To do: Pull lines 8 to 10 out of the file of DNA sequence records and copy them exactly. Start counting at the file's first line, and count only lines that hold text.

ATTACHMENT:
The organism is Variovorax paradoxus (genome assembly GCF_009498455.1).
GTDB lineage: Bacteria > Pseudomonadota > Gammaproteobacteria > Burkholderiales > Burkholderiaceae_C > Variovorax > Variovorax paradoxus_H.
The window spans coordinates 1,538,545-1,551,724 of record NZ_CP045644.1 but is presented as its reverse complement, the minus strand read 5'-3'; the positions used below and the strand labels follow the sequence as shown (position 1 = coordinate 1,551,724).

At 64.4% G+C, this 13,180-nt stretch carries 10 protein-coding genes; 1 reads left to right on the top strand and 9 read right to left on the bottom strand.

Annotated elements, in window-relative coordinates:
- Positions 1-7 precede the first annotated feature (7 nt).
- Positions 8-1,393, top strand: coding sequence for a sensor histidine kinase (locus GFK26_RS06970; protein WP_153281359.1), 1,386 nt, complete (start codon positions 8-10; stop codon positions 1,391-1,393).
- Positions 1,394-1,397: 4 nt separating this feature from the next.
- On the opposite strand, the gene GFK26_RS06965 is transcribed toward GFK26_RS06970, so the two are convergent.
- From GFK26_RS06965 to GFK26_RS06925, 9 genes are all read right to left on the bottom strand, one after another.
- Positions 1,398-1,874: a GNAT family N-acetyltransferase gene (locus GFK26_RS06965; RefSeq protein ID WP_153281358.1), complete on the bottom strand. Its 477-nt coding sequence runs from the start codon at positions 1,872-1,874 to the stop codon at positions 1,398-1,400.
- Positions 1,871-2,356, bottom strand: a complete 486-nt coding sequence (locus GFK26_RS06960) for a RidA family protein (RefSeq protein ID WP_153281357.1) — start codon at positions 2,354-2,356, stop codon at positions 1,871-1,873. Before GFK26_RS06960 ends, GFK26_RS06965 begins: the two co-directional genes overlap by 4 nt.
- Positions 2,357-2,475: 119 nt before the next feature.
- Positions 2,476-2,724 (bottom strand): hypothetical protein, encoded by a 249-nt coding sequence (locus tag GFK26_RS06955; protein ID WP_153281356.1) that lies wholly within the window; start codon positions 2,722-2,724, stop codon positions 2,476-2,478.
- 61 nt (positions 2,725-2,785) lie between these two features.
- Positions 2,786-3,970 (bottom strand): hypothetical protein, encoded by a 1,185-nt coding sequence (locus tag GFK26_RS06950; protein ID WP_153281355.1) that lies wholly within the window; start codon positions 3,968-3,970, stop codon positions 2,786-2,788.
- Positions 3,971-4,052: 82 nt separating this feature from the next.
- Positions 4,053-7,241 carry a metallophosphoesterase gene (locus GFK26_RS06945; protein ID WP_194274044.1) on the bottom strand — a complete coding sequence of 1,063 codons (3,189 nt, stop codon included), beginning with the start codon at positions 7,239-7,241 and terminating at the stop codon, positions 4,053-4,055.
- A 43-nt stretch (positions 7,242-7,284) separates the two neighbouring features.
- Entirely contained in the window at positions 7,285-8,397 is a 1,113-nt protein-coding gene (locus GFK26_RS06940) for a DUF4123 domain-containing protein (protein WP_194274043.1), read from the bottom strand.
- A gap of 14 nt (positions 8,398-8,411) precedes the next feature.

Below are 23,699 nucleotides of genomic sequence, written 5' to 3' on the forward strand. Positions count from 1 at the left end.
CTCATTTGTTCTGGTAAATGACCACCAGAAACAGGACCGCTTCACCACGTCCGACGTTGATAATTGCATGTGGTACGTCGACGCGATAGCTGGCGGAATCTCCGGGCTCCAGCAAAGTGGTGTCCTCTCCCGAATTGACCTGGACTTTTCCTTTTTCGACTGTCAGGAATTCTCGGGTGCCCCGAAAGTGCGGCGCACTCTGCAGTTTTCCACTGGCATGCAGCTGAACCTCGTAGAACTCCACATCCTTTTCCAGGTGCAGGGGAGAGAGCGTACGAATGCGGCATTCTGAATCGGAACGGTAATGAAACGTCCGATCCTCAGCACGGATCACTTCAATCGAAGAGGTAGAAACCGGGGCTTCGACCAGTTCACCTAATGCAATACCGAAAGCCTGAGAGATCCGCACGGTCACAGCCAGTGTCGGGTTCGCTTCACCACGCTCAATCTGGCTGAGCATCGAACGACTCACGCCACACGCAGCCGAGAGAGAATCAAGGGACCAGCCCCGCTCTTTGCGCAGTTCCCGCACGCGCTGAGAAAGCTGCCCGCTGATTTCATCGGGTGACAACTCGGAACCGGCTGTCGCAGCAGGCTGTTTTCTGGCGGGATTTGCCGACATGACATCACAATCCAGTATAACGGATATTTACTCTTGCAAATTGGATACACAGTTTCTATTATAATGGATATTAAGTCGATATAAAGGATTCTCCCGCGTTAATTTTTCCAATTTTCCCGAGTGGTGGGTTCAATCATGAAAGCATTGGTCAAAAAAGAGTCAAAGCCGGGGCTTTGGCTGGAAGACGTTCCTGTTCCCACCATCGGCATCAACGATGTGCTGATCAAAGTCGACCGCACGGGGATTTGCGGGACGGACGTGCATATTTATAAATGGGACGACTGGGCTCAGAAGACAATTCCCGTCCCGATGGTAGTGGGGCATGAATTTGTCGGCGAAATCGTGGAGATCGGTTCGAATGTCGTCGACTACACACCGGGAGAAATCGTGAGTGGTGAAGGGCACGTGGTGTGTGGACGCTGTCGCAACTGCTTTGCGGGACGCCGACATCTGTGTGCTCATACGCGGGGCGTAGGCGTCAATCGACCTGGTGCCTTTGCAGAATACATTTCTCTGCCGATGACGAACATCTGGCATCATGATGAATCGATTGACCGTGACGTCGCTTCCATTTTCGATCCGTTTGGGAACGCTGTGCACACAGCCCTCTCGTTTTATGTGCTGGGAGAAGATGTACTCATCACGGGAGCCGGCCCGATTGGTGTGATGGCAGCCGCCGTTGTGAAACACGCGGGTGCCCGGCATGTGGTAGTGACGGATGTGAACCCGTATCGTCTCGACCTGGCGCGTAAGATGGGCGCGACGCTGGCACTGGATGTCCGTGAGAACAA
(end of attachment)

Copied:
- Positions 1,394-1,397: 4 nt separating this feature from the next.
- On the opposite strand, the gene GFK26_RS06965 is transcribed toward GFK26_RS06970, so the two are convergent.
- From GFK26_RS06965 to GFK26_RS06925, 9 genes are all read right to left on the bottom strand, one after another.